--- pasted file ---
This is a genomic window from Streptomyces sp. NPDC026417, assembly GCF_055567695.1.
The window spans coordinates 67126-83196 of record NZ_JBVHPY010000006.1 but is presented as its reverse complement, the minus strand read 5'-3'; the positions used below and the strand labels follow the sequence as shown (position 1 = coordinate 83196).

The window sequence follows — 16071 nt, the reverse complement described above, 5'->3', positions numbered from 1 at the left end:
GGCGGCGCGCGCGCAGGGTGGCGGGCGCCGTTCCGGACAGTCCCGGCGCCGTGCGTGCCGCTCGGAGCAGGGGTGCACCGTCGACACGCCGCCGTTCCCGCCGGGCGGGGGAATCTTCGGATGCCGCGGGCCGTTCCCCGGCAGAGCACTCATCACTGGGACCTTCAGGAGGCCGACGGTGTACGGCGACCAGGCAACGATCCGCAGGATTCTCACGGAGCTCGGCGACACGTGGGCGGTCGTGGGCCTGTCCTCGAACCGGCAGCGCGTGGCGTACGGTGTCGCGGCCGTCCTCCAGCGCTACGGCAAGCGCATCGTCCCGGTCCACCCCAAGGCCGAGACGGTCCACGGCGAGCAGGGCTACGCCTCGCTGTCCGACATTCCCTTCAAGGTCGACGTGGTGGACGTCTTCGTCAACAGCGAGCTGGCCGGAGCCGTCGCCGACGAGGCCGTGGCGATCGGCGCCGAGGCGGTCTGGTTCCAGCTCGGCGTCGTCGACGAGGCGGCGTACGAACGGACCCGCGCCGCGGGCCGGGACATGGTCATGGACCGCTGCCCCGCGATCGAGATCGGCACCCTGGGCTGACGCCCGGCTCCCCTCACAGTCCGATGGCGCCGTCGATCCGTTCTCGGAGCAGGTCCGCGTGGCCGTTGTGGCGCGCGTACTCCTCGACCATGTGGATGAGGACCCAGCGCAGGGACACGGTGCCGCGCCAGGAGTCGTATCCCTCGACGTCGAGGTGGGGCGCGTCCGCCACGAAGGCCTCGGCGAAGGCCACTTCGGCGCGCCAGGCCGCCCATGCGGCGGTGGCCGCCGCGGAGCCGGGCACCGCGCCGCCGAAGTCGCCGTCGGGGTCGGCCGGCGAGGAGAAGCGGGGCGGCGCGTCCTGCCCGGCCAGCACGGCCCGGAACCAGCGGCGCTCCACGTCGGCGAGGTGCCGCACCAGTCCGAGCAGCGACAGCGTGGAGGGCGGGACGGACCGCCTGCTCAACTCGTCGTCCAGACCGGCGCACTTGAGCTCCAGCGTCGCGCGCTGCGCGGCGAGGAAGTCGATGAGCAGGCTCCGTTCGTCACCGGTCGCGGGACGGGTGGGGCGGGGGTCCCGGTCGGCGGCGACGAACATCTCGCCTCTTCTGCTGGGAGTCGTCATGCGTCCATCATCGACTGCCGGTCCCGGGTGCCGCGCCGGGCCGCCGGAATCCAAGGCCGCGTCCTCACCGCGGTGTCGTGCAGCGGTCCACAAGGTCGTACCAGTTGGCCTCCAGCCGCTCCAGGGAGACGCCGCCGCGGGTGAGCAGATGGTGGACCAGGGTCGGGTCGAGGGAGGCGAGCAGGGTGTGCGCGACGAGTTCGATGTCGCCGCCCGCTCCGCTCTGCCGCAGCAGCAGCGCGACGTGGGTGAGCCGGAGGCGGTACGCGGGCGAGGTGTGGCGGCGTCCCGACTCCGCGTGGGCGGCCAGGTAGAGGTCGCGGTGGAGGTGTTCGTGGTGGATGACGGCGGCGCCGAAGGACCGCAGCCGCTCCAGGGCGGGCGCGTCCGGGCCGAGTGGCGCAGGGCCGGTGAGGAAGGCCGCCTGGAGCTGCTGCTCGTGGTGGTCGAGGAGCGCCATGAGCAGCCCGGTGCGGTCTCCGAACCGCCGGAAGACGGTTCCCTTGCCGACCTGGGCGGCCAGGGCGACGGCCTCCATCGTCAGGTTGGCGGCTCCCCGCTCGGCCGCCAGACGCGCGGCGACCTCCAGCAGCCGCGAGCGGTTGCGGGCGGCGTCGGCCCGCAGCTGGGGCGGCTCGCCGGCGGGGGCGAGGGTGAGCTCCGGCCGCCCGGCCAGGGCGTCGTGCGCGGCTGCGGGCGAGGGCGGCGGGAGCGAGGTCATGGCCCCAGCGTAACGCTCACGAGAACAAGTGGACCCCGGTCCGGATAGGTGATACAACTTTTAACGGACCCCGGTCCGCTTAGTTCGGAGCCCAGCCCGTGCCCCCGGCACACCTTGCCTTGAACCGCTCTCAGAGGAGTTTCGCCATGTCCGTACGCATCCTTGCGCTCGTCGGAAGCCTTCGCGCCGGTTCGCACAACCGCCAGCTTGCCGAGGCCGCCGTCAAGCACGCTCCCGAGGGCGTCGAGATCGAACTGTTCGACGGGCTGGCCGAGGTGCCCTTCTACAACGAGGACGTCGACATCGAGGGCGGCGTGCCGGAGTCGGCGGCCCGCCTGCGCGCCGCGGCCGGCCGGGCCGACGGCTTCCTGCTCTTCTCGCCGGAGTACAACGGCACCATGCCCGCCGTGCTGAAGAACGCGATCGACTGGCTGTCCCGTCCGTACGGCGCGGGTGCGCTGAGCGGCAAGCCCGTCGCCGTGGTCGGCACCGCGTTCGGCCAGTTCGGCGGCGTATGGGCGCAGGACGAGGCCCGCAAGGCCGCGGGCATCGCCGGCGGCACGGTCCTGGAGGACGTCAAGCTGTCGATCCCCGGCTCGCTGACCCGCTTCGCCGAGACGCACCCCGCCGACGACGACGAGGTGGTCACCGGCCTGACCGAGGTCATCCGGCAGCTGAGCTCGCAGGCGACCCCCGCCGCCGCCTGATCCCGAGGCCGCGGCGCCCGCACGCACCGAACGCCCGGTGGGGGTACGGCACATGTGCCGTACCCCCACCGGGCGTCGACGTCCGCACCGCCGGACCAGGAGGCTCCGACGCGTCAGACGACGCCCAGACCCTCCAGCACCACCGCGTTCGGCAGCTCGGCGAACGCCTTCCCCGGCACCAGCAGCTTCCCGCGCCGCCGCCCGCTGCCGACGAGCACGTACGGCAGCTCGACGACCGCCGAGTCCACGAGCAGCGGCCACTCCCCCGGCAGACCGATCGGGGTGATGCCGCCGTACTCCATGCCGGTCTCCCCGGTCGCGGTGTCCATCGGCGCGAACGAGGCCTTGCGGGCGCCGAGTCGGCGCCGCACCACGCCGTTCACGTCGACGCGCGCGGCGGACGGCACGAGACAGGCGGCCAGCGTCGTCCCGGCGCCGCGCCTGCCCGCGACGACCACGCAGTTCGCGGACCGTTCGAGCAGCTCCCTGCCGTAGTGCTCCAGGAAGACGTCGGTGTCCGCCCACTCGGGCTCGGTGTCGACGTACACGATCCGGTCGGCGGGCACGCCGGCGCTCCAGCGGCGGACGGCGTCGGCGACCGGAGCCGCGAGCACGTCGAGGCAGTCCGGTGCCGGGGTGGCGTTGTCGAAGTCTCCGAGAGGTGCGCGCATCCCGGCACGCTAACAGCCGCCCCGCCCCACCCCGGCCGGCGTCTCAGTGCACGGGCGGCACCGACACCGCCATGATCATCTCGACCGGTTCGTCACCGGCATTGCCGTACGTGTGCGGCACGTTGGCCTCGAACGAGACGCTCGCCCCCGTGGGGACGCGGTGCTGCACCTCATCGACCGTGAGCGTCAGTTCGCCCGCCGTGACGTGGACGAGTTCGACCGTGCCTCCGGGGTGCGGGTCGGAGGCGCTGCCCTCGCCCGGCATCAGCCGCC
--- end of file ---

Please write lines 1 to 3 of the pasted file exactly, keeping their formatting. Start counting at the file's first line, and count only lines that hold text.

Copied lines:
This is a genomic window from Streptomyces sp. NPDC026417, assembly GCF_055567695.1.
The window spans coordinates 67126-83196 of record NZ_JBVHPY010000006.1 but is presented as its reverse complement, the minus strand read 5'-3'; the positions used below and the strand labels follow the sequence as shown (position 1 = coordinate 83196).

The window sequence follows — 16071 nt, the reverse complement described above, 5'->3', positions numbered from 1 at the left end: